4) Can I authorise a representative to collect my credit report for me?
Nope, the credit report will only be released to the owner of the information. Vice versa, you won’t be able to collect it for anyone else, no matter how close you are!
This also applies to any situation where you are/will become the guarantor of a loan. Similarly, if you’re the borrower of a loan and you want to see your guarantor’s credit report, it’s still a no!
5) As a Director of a company, can I retrieve the company’s credit report?
Yes, you may. You’d need to fill in a Credit Report Request Form, and submit it with a copy of the following documents:
- A copy of identity card (MyKad) or passport (if you are a non-Malaysian) of the authorised person.
- An authorisation letter from the company (on company letterhead) to authorise the person to collect the credit report. The letter should be signed by the company secretary and a minimum of two Directors of the company.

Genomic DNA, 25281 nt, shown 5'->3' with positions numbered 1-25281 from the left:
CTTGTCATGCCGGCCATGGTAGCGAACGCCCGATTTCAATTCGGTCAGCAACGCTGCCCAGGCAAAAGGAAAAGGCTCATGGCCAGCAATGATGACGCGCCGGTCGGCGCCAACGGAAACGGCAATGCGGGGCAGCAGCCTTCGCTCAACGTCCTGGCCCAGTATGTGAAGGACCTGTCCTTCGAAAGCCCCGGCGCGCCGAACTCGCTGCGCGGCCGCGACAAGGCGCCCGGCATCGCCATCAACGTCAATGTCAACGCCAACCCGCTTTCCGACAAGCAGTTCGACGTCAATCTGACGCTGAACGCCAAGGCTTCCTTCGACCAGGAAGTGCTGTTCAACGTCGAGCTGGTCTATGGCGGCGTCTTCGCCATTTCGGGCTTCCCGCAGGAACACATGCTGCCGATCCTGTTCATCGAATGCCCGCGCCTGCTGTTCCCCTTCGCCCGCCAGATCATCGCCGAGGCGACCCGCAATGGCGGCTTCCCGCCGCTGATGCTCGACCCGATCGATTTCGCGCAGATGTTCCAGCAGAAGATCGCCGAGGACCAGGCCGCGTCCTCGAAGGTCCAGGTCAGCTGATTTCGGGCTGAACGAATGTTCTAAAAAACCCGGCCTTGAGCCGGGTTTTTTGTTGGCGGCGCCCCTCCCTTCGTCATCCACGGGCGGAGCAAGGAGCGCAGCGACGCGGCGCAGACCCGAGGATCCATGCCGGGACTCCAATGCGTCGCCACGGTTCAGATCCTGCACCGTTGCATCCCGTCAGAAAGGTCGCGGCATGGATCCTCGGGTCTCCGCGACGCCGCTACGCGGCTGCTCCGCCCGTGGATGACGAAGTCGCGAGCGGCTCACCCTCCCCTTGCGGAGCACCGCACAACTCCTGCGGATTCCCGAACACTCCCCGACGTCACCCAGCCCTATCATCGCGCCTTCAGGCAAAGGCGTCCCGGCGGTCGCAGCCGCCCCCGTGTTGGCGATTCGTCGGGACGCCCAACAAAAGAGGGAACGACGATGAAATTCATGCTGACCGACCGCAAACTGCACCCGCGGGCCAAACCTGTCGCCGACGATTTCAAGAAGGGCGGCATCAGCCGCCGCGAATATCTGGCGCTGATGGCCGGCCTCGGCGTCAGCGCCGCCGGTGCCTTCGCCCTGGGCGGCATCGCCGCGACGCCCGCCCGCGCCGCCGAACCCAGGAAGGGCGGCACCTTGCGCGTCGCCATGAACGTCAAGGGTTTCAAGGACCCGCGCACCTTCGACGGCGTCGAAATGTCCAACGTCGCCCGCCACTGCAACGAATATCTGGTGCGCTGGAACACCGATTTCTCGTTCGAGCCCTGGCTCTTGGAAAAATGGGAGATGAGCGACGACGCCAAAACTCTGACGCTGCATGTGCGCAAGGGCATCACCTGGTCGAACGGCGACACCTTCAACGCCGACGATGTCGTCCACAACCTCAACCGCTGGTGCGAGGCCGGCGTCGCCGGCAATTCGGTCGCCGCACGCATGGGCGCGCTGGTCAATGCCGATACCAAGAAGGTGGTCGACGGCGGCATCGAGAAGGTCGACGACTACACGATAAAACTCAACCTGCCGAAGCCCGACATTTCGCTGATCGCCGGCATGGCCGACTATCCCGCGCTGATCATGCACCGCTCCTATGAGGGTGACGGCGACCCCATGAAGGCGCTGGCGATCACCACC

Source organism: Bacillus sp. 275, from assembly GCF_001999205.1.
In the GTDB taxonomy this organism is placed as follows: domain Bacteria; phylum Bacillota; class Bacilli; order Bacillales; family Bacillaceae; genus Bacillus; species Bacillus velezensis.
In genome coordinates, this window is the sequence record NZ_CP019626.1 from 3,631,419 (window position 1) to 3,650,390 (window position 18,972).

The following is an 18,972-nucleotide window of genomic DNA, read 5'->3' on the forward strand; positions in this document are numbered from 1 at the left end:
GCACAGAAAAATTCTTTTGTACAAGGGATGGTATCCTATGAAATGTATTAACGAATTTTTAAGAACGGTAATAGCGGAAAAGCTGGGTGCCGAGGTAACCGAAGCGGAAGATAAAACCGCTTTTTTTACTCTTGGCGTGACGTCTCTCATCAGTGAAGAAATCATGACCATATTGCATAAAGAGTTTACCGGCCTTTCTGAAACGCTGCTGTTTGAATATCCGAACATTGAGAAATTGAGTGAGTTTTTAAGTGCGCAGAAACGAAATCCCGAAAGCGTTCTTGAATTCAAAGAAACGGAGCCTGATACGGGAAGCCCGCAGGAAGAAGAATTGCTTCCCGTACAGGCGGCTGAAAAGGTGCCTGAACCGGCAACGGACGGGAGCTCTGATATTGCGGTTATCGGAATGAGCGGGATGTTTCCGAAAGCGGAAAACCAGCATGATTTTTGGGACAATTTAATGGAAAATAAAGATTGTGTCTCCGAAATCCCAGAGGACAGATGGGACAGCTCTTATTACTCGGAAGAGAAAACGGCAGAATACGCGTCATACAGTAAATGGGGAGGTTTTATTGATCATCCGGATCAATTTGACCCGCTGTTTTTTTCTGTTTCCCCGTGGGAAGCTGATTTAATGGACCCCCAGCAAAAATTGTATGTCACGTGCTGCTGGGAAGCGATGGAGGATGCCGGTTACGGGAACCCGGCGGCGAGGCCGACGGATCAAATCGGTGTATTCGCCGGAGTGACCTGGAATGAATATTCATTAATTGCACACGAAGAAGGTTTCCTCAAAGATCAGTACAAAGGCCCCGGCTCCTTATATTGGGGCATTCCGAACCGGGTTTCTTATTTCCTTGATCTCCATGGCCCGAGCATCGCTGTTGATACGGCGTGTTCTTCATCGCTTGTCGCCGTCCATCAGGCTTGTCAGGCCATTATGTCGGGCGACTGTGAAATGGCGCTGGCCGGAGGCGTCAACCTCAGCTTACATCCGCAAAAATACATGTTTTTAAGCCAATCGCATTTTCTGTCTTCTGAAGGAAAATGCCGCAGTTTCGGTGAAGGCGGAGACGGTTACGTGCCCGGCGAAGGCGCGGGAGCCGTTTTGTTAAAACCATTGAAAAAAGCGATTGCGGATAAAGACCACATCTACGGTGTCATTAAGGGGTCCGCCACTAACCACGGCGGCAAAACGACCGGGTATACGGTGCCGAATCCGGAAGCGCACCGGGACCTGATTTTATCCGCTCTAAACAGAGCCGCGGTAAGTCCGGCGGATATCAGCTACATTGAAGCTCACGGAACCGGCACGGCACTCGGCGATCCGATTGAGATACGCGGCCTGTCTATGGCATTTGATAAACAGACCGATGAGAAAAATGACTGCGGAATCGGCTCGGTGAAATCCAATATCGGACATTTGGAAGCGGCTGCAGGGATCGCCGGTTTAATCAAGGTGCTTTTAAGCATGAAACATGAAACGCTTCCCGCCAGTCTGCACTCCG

- A dated certified true copy of the Company Registration Certificate (Form 9) by company secretary.
- A dated certified true copy of the Company Registration Certificate of Change Name of Company (Form 13) by company secretary (if applicable).
- A dated certified true copy of the latest List of Directorship of Company (Form 49) by company secretary.
*The letter of authorisation and certified true copies must be dated within 14 working days before the submission date of your request.
5) If my application has been rejected, does that mean BNM has blacklisted me?
Not at all! As BNM merely plays the part of a neutral information provider, when one of your applications get rejected, any information of it will not be in your credit report.